Plan ahead, experts say to keep summer distractions from causing...

Plan ahead, experts say to keep summer distractions from causing a business slump. It can be a slow time, as many people are away, preparing for vacation or off enjoying the outdoors. Credit: iStock

For many businesses, as the summer heats up, sales cool down.

Summer can traditionally be a slow time, as many people are away, preparing for vacation or off enjoying the outdoors.

To avoid falling into a summer slump, businesses need to ramp up prospecting and find creative ways to keep the sales pipeline full, say experts.

"Everyone's got to step up their game," explains James Barry, a Vail, Colo.-based sales consultant and co-author of "Selling in Today's Economy" (iUniverse; $14.95). "In terms of selling, it's more of a travel time and less of a commodities buying time."

First, understand the reality of that situation, says Barry. "People are predisposed to do nothing," he notes.

But that doesn't mean their needs aren't still there.

"A body at rest tends to stay at rest until affected by an outside force," says Barry. And that outside force has to be you.

Here are some ways to get around the summer slump:

Have a summer party. Invite your top 20 clients and/or prospects to a cookout or other event that doesn't cost them anything, suggests Mike Krause, president of Sales Sense Solutions Inc. in Rochester and author of "Sell or Sink" (AuthorHouse; $24.95). Don't try to sell them, but rather use it as a time to reconnect and give back, he notes. You can even open up your facility for an open house or walk through, he notes.

Start a letter campaign. Write to the top 100 prospects you'd like to hear from in the next 12 months, Krause suggests. You can give them a special offer or free consultation to check you out.

Krystle DiNicola, owner of KLD Photography and KLD Web Designs in Patchogue, is offering a free consultation this summer on the Web side of her business to spur more summer traffic.

Business picks up in the summer for her photography business, but slows down on the Web side.

"I'm not really sure why there's a summer mentality," says DiNicola, who is also offering some discounts on Web packages as a summer incentive. "We're trying to be more proactive."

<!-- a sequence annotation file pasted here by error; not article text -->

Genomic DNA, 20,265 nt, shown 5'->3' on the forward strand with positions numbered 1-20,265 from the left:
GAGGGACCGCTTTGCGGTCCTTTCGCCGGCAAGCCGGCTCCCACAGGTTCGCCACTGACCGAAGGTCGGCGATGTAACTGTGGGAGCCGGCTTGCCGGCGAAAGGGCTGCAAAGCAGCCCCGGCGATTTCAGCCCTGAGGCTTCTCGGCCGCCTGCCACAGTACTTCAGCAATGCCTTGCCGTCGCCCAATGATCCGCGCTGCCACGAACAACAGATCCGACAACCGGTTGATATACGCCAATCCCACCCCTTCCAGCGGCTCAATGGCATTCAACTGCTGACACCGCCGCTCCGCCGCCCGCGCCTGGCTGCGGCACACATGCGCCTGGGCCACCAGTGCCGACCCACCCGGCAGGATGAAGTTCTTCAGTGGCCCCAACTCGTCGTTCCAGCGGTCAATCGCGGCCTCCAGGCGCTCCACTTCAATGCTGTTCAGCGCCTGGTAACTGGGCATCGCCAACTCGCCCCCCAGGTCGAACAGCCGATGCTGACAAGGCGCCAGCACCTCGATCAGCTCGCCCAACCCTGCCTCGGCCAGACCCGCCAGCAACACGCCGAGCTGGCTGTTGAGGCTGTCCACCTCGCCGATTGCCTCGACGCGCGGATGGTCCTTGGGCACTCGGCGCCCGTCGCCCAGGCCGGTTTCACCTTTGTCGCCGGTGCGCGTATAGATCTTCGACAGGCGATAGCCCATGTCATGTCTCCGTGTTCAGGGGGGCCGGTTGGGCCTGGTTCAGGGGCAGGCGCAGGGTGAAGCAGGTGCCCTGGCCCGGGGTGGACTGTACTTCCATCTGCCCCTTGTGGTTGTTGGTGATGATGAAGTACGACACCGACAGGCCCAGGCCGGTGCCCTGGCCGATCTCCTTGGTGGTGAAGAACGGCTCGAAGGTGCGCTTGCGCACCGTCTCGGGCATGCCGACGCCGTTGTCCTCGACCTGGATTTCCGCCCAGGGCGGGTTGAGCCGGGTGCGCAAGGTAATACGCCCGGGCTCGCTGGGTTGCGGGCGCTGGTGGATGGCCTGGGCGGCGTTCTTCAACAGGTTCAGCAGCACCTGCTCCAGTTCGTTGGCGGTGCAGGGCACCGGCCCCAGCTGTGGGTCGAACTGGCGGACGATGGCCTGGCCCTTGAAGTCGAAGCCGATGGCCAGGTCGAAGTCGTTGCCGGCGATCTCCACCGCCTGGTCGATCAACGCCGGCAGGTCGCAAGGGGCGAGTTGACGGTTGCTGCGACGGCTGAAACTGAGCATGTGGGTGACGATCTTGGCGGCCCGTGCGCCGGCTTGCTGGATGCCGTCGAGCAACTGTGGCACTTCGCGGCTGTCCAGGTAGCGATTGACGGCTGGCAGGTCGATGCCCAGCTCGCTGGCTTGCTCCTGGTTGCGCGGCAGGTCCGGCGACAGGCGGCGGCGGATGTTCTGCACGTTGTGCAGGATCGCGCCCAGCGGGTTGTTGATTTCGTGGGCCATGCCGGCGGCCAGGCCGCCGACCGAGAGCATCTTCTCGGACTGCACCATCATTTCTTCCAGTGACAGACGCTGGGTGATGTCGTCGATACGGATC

Go where the customers are. Last year, John LaSpina, president of Maple Family Bowling Centers, built a full-scale portable bowling lane that's on a trailer. The company brings it to fairs and festivals and hands out coupons for free games at its bowling centers, which include Rockville Centre Lanes, Farmingdale Lanes and Coram Country Lanes.

"We'll go anywhere to let people know we're alive and well," says LaSpina, who also reaches out to camps and offers discounted games during the summer months. For instance, for June, July and August games are 99 cents from 3 p.m. to 6 p.m.

Slower times require you to get more aggressive and put more effort into planning.

Set a sales target. If you don't have something to aim for, you won't know when you've succeeded, says Jack Signorelli, owner of Soundview Business Solutions, a Northport business coaching and consulting firm.

Don't just have a monthly sales target, he says. "If times are tight, then this should be weekly."

Write it on a board so the whole company can see and make everyone understand what it is and why it's there, he says.

Other tips from Signorelli:

Connect with current clients with a new product offering.

Use the slow time to improve your sales skills (i.e., consider a sales coaching program).

Don't believe the hype. "If you perceive no one is around and everyone is on vacation, then you are setting yourself up for a negative self-fulfilling prophecy and your sales will take a long siesta," says Signorelli.


Kick up your prospecting

As a general rule, if you make 45 to 50 calls you should be able to set one sales appointment.


Source: Mike Krause, Sales Sense Solutions Inc.

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